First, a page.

My second tour in Vietnam was the assignment of a lifetime, back into the Pleiku area as Company Commander of K/75 Rangers. I assumed command in October 1969. During this time, G-2 was prioritizing our Ranger missions to “count people and pull snatches.” Their mission was to improve the situational awareness about the battlefield for commanders at division level or higher, so they can adapt their units combat power for the current operations. Counting heads was of no use to anyone and I was able to convince them that we should be shooting them instead of counting them. We received a great deal of support and, in fact, in one staff meeting I attended they said we were out-killing an entire division and asked me what else I needed. My response was simply, “Give me more Rangers.”

K/75 Rangers won the hearts of all warriors and their commanding generals in the Central Highlands of Vietnam in 1969/70. Containment of VC/NVA was traded for offensive operations against the Ho Chi Minh Trail. Ordered by GEN Abrams (CG, MACV), planned by K/75 Rangers, approved by MG Walker (CG, 4th Inf Div), and executed with a badass attitude by the Ranger teams.

The best special operations light infantry recon since the colonial days of Robert’s Rangers, the Rangers were in every major American War through Vietnam and currently in the Middle East. We are currently in a war against ISIS. If given their head, today’s Rangers could set back ISIS as a threat to our Republic.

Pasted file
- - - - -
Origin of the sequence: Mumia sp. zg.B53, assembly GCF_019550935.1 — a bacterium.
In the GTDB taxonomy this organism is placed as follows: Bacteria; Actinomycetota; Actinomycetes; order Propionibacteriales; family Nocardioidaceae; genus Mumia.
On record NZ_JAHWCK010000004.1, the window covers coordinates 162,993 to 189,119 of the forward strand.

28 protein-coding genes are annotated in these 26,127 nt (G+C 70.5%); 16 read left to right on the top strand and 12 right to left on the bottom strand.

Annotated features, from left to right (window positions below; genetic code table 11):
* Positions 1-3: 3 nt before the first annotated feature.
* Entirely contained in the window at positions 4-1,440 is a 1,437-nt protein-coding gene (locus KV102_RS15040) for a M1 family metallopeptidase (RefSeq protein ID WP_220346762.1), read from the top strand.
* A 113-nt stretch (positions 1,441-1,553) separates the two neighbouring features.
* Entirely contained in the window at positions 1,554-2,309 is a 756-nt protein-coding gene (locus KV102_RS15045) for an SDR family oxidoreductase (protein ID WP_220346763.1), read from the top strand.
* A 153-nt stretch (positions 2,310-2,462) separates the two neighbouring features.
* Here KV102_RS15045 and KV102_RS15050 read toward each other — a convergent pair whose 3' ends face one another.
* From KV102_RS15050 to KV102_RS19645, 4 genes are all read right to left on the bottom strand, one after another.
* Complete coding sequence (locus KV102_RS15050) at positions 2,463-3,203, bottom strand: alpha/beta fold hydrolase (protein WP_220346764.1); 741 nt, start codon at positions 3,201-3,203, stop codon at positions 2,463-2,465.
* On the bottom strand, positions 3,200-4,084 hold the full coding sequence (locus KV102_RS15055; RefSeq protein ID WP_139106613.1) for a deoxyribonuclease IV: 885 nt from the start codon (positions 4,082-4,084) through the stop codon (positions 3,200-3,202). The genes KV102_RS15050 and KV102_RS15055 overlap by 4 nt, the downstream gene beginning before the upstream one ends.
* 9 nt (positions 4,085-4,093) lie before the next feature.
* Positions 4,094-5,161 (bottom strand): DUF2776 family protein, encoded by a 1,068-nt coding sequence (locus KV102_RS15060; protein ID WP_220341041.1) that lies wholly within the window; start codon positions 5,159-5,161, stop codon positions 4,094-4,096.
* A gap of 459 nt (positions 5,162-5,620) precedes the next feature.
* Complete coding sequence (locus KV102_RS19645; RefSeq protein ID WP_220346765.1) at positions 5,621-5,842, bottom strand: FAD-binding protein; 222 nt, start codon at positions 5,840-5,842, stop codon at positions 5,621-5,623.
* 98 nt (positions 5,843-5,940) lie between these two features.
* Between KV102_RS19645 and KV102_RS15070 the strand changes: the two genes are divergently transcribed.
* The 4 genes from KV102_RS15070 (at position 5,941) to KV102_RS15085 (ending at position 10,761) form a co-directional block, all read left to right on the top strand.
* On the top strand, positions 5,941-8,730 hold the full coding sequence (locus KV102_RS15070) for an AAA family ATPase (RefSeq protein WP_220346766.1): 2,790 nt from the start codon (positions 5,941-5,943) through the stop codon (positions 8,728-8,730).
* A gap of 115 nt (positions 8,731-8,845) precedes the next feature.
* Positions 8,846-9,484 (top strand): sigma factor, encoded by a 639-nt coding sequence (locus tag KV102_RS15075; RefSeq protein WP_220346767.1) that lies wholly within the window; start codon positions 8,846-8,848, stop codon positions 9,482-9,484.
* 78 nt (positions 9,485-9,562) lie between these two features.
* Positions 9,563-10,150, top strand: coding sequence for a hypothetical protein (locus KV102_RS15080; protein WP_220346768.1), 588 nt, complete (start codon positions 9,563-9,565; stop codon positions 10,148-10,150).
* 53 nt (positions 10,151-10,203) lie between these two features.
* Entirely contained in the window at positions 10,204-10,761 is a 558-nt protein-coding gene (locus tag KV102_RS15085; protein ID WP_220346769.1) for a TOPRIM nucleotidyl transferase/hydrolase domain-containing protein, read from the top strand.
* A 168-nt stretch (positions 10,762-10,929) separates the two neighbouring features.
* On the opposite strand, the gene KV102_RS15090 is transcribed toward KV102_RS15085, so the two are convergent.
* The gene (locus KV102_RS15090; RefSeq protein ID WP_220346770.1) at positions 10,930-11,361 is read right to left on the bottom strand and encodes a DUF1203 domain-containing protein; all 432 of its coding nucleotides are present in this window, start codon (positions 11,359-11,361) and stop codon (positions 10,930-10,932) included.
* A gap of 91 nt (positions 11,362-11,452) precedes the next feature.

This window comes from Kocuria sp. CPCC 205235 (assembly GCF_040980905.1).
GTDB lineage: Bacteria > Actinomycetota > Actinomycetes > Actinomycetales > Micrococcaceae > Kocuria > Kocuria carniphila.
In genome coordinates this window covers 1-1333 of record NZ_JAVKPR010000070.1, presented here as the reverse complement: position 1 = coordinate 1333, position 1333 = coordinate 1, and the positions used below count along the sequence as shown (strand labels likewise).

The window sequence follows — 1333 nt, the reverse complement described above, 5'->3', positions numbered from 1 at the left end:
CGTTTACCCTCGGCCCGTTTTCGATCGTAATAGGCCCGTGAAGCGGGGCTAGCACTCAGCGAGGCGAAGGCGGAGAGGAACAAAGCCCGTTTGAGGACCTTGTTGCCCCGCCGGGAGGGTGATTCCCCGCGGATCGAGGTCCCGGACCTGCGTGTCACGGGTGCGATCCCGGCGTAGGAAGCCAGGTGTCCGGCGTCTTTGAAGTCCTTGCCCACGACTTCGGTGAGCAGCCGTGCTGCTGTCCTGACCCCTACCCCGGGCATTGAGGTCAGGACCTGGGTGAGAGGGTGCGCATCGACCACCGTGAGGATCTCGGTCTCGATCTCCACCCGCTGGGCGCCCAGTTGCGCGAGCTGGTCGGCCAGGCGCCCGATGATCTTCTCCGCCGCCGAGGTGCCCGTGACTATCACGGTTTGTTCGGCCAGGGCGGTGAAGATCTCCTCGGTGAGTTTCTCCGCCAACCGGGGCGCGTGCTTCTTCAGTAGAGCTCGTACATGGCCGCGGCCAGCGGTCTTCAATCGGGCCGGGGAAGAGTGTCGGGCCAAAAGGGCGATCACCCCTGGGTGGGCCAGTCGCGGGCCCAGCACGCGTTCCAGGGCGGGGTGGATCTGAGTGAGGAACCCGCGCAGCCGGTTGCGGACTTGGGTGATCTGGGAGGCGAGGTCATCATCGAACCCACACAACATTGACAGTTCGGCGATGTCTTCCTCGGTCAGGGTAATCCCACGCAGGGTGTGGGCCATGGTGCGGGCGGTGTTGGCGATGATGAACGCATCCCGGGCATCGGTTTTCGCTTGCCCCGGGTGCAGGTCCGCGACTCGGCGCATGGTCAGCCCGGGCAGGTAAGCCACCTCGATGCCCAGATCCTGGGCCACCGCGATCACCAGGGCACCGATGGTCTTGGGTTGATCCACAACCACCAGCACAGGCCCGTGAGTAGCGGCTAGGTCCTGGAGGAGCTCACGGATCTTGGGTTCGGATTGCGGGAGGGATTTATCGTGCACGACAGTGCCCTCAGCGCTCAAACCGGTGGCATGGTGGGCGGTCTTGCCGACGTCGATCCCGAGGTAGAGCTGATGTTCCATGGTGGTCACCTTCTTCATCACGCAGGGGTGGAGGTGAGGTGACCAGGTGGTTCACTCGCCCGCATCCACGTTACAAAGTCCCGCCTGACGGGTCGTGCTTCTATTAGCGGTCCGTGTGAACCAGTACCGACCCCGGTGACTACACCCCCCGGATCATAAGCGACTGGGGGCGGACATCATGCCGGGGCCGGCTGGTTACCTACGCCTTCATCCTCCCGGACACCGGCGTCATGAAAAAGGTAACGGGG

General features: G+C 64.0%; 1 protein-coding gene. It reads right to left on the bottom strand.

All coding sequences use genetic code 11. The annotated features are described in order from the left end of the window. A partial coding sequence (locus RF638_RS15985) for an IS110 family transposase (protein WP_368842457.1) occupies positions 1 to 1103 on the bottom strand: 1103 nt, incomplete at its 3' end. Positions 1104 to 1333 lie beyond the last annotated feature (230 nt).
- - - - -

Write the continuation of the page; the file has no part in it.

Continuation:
Patton said “Containment” would never work. In the face of the Truman Containment Doctrine that took us to Korea, Vietnam, and the Middle East, he was right.

Join your old Ranger Company, K/75 Rangers, and become actively involved. You are needed to keep on fighting. There is work to be done. Be proud of the history of the Rangers, the contribution to that history that we made as LRRPs and Rangers, and the brotherhood that we all share. Our unit is now taking steps to preserve our history while many of us are still alive to contribute.

Each Ranger that serves adds to the heralded legacy begun in 1775. Whether you’re a Ranger who scaled the cliffs at Pointe du Hoc, rescued the POW’s at Cabanatuan, fought at Cisterna, or survived enemy fire in the Big Bad Central Highlands of Vietnam – you share a bond with all Rangers.

The memories and recollections you will find in these pages are not meant to glorify any particular Ranger. That glory has been burned in our hearts many times over by their deeds and need no further words. Some of our members lost their lives in those jungles, most lost their youth. Many of our brothers returned home to raise wonderful families and find great success in their lives, others left Vietnam but Vietnam never left them. They all shared a remarkable spirit in that they were all willing to risk everything with the expectation of nothing. The reward for their service was the bond that has not diminished throughout the years. We have faith, in years to come, our members will be recalled for the role they served in enhancing the high warrior standard begun by earlier units. We, further, intend to challenge Rangers serving today and those not yet born by setting high the standard by which they will ultimately be measured.

Sua Sponte

Kim Olmstead

1/1/1943 – 1/18/2019

Note from K-75th Rangers Memorial Team :

Upon request, LTC Kim Olmstead submitted a “Welcoming Letter” for the website. He was kind enough to submit his letter just prior to his death. We thank him now and we thank him for his leadership then.